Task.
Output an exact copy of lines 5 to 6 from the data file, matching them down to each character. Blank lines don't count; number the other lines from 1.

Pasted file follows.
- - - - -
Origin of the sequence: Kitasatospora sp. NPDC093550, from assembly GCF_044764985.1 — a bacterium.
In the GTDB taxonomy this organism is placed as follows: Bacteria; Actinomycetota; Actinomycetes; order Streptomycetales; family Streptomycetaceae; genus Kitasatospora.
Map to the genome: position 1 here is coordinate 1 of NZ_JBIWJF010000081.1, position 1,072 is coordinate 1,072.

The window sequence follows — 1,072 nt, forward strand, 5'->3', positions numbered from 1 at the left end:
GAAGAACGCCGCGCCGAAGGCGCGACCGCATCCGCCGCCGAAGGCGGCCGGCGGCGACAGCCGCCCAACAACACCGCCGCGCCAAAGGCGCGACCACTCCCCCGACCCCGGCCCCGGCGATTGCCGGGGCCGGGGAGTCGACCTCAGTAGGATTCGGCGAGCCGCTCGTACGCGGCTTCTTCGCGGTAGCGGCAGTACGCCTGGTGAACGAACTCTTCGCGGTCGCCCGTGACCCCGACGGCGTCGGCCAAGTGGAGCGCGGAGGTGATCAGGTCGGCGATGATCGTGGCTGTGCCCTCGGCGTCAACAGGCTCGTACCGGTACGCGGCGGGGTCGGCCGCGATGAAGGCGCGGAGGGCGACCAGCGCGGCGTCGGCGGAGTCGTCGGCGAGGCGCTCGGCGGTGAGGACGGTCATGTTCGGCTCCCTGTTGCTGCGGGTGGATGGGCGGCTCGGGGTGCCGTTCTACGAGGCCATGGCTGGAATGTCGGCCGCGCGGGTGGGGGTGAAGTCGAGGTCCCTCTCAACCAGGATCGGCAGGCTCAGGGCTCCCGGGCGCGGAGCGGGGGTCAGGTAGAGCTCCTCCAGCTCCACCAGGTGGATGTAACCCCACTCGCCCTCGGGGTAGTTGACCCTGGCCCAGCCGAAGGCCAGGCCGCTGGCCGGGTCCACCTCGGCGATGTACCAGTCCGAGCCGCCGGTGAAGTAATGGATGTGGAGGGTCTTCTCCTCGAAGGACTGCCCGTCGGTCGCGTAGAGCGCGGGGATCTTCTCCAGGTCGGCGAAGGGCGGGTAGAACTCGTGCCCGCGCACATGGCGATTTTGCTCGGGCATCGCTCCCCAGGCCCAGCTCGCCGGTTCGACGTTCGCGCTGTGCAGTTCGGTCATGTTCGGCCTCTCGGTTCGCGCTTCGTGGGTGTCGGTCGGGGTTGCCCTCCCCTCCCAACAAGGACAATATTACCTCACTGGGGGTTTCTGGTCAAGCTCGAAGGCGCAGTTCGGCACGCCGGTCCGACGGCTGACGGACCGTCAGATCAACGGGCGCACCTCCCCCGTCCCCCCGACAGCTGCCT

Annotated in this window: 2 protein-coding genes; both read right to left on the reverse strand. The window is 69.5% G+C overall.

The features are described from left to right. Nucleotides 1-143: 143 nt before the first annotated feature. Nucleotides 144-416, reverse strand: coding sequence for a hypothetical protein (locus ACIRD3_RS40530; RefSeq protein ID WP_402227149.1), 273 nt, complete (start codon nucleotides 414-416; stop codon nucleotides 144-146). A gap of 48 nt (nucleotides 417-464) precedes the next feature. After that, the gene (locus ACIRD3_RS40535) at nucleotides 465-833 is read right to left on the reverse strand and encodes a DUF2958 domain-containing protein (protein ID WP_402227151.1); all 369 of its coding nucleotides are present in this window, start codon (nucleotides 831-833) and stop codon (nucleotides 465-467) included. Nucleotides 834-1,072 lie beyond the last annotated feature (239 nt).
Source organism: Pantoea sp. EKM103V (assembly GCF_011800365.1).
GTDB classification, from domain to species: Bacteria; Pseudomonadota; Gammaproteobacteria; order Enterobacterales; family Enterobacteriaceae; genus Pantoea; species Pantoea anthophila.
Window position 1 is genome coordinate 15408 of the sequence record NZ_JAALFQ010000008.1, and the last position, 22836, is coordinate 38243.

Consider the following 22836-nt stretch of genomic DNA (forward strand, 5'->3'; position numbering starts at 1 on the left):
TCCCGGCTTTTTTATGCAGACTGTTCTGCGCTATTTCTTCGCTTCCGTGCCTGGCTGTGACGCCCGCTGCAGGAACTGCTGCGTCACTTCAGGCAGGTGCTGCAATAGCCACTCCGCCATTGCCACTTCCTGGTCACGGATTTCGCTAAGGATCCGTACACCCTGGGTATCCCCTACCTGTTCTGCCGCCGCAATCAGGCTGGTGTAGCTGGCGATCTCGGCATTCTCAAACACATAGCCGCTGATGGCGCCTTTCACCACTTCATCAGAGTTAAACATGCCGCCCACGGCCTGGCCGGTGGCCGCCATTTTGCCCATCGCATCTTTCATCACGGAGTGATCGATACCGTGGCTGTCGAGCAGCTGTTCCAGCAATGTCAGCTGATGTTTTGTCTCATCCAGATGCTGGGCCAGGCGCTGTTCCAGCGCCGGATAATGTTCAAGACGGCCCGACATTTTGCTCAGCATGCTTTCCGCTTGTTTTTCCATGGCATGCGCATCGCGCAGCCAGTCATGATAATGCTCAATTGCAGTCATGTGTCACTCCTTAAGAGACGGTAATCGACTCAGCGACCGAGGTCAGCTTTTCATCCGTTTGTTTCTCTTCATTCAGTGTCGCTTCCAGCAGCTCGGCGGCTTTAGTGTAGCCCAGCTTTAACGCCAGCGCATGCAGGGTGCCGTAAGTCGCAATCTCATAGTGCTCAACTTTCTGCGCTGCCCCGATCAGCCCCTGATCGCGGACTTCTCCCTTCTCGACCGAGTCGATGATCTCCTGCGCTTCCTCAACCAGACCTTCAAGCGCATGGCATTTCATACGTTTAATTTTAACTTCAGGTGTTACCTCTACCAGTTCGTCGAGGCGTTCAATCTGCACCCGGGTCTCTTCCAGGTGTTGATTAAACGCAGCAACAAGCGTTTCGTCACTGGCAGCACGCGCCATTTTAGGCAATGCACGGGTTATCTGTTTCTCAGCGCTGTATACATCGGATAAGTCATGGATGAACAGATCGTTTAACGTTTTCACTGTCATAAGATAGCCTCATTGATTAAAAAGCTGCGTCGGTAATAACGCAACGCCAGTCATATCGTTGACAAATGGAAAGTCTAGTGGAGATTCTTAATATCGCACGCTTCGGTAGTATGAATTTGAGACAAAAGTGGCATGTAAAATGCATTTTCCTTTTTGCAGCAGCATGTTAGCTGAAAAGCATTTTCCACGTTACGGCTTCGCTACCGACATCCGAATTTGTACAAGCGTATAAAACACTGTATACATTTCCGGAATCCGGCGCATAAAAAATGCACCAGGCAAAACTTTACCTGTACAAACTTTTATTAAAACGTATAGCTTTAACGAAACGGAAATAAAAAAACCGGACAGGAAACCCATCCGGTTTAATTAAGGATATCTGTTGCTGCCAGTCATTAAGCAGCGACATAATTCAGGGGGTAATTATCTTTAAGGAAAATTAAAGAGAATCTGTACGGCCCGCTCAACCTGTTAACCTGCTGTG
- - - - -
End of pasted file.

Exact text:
GAAGAACGCCGCGCCGAAGGCGCGACCGCATCCGCCGCCGAAGGCGGCCGGCGGCGACAGCCGCCCAACAACACCGCCGCGCCAAAGGCGCGACCACTCCCCCGACCCCGGCCCCGGCGATTGCCGGGGCCGGGGAGTCGACCTCAGTAGGATTCGGCGAGCCGCTCGTACGCGGCTTCTTCGCGGTAGCGGCAGTACGCCTGGTGAACGAACTCTTCGCGGTCGCCCGTGACCCCGACGGCGTCGGCCAAGTGGAGCGCGGAGGTGATCAGGTCGGCGATGATCGTGGCTGTGCCCTCGGCGTCAACAGGCTCGTACCGGTACGCGGCGGGGTCGGCCGCGATGAAGGCGCGGAGGGCGACCAGCGCGGCGTCGGCGGAGTCGTCGGCGAGGCGCTCGGCGGTGAGGACGGTCATGTTCGGCTCCCTGTTGCTGCGGGTGGATGGGCGGCTCGGGGTGCCGTTCTACGAGGCCATGGCTGGAATGTCGGCCGCGCGGGTGGGGGTGAAGTCGAGGTCCCTCTCAACCAGGATCGGCAGGCTCAGGGCTCCCGGGCGCGGAGCGGGGGTCAGGTAGAGCTCCTCCAGCTCCACCAGGTGGATGTAACCCCACTCGCCCTCGGGGTAGTTGACCCTGGCCCAGCCGAAGGCCAGGCCGCTGGCCGGGTCCACCTCGGCGATGTACCAGTCCGAGCCGCCGGTGAAGTAATGGATGTGGAGGGTCTTCTCCTCGAAGGACTGCCCGTCGGTCGCGTAGAGCGCGGGGATCTTCTCCAGGTCGGCGAAGGGCGGGTAGAACTCGTGCCCGCGCACATGGCGATTTTGCTCGGGCATCGCTCCCCAGGCCCAGCTCGCCGGTTCGACGTTCGCGCTGTGCAGTTCGGTCATGTTCGGCCTCTCGGTTCGCGCTTCGTGGGTGTCGGTCGGGGTTGCCCTCCCCTCCCAACAAGGACAATATTACCTCACTGGGGGTTTCTGGTCAAGCTCGAAGGCGCAGTTCGGCACGCCGGTCCGACGGCTGACGGACCGTCAGATCAACGGGCGCACCTCCCCCGTCCCCCCGACAGCTGCCT

Annotated in this window: 2 protein-coding genes; both read right to left on the reverse strand. The window is 69.5% G+C overall.